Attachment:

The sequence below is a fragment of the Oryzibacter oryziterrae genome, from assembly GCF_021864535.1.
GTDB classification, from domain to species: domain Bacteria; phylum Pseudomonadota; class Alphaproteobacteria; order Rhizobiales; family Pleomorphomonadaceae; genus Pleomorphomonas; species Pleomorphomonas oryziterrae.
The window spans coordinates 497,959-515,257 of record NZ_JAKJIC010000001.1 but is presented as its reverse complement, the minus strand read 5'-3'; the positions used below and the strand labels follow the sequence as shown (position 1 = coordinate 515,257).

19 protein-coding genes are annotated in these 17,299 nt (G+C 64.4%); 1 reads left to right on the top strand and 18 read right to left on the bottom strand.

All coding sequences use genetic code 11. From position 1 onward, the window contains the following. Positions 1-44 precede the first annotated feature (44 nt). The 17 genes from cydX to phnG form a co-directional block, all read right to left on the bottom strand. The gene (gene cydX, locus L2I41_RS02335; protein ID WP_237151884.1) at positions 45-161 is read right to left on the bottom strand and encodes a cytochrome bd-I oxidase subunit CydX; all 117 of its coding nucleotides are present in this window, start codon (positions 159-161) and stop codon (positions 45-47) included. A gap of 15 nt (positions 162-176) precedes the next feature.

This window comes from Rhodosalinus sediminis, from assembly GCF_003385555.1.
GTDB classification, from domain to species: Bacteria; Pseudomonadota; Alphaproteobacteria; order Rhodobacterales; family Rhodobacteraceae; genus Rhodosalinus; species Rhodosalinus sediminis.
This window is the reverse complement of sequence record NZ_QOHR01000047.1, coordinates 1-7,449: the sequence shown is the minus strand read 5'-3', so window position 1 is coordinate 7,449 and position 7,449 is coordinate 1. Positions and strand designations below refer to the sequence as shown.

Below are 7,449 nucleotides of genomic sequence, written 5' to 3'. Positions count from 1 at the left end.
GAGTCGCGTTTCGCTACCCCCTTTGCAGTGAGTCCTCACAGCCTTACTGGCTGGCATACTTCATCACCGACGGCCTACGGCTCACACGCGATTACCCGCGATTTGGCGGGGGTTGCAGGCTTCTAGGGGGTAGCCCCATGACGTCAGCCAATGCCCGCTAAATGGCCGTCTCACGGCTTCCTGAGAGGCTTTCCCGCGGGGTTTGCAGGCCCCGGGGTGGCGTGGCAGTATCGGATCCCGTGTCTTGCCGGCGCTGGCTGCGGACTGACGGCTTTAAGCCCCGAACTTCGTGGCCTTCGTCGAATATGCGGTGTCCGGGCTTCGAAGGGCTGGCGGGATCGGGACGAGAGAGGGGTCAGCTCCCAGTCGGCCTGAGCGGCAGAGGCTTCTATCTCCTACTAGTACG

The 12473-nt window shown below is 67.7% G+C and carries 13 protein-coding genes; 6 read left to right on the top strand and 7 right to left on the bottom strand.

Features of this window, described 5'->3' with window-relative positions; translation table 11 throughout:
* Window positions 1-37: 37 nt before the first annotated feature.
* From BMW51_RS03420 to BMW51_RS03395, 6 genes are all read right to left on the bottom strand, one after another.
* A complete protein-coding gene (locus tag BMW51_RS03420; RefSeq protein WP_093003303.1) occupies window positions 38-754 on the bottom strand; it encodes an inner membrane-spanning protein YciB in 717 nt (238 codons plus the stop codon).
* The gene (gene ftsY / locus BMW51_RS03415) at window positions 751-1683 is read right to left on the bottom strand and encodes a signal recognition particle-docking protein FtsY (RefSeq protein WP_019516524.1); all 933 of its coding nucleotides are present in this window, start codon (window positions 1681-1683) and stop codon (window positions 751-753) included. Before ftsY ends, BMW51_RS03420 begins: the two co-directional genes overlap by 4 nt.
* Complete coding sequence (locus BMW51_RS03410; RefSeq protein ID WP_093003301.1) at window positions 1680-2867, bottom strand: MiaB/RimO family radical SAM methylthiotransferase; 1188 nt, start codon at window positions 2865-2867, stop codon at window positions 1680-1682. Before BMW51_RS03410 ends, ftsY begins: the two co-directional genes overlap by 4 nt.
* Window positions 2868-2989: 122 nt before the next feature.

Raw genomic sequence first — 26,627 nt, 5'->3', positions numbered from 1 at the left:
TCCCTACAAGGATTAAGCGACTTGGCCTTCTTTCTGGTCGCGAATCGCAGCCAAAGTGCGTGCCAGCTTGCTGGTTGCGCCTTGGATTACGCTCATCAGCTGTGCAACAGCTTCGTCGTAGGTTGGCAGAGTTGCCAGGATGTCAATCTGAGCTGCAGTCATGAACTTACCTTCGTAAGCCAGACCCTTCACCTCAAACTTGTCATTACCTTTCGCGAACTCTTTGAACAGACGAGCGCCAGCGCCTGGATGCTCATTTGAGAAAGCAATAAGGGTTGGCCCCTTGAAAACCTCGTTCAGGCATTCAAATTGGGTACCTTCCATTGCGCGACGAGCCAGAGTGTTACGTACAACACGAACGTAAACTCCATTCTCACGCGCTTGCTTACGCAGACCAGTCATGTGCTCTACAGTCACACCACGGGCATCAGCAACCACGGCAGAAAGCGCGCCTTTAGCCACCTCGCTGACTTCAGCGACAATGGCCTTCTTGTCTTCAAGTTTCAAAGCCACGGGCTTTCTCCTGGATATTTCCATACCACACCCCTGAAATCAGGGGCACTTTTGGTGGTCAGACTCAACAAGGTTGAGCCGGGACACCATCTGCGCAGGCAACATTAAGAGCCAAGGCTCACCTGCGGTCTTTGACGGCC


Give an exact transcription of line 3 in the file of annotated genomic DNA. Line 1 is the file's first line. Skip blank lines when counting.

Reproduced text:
The window spans coordinates 497,959-515,257 of record NZ_JAKJIC010000001.1 but is presented as its reverse complement, the minus strand read 5'-3'; the positions used below and the strand labels follow the sequence as shown (position 1 = coordinate 515,257).